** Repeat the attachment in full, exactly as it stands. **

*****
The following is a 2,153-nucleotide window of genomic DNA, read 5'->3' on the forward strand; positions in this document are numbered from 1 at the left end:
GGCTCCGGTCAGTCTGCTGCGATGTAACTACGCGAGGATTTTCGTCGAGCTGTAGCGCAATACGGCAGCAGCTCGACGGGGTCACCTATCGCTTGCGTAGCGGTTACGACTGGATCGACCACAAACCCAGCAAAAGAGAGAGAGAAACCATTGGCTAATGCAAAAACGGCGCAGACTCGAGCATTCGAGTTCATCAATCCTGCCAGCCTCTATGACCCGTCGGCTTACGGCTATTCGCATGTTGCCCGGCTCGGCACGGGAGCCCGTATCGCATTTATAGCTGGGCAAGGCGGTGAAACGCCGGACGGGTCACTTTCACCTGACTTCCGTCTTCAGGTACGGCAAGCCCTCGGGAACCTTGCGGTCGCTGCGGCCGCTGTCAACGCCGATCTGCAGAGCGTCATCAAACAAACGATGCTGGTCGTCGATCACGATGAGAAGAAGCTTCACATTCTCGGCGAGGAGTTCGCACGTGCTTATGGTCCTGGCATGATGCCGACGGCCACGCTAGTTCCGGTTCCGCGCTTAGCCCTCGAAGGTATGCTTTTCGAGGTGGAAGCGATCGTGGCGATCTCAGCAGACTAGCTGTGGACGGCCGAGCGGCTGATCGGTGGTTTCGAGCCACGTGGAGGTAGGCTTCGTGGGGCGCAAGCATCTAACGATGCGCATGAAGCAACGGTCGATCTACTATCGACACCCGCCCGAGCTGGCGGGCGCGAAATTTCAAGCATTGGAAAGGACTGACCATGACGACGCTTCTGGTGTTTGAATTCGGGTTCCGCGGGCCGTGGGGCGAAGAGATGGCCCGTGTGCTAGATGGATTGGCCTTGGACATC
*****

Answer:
The following is a 2,153-nucleotide window of genomic DNA, read 5'->3' on the forward strand; positions in this document are numbered from 1 at the left end:
GGCTCCGGTCAGTCTGCTGCGATGTAACTACGCGAGGATTTTCGTCGAGCTGTAGCGCAATACGGCAGCAGCTCGACGGGGTCACCTATCGCTTGCGTAGCGGTTACGACTGGATCGACCACAAACCCAGCAAAAGAGAGAGAGAAACCATTGGCTAATGCAAAAACGGCGCAGACTCGAGCATTCGAGTTCATCAATCCTGCCAGCCTCTATGACCCGTCGGCTTACGGCTATTCGCATGTTGCCCGGCTCGGCACGGGAGCCCGTATCGCATTTATAGCTGGGCAAGGCGGTGAAACGCCGGACGGGTCACTTTCACCTGACTTCCGTCTTCAGGTACGGCAAGCCCTCGGGAACCTTGCGGTCGCTGCGGCCGCTGTCAACGCCGATCTGCAGAGCGTCATCAAACAAACGATGCTGGTCGTCGATCACGATGAGAAGAAGCTTCACATTCTCGGCGAGGAGTTCGCACGTGCTTATGGTCCTGGCATGATGCCGACGGCCACGCTAGTTCCGGTTCCGCGCTTAGCCCTCGAAGGTATGCTTTTCGAGGTGGAAGCGATCGTGGCGATCTCAGCAGACTAGCTGTGGACGGCCGAGCGGCTGATCGGTGGTTTCGAGCCACGTGGAGGTAGGCTTCGTGGGGCGCAAGCATCTAACGATGCGCATGAAGCAACGGTCGATCTACTATCGACACCCGCCCGAGCTGGCGGGCGCGAAATTTCAAGCATTGGAAAGGACTGACCATGACGACGCTTCTGGTGTTTGAATTCGGGTTCCGCGGGCCGTGGGGCGAAGAGATGGCCCGTGTGCTAGATGGATTGGCCTTGGACATC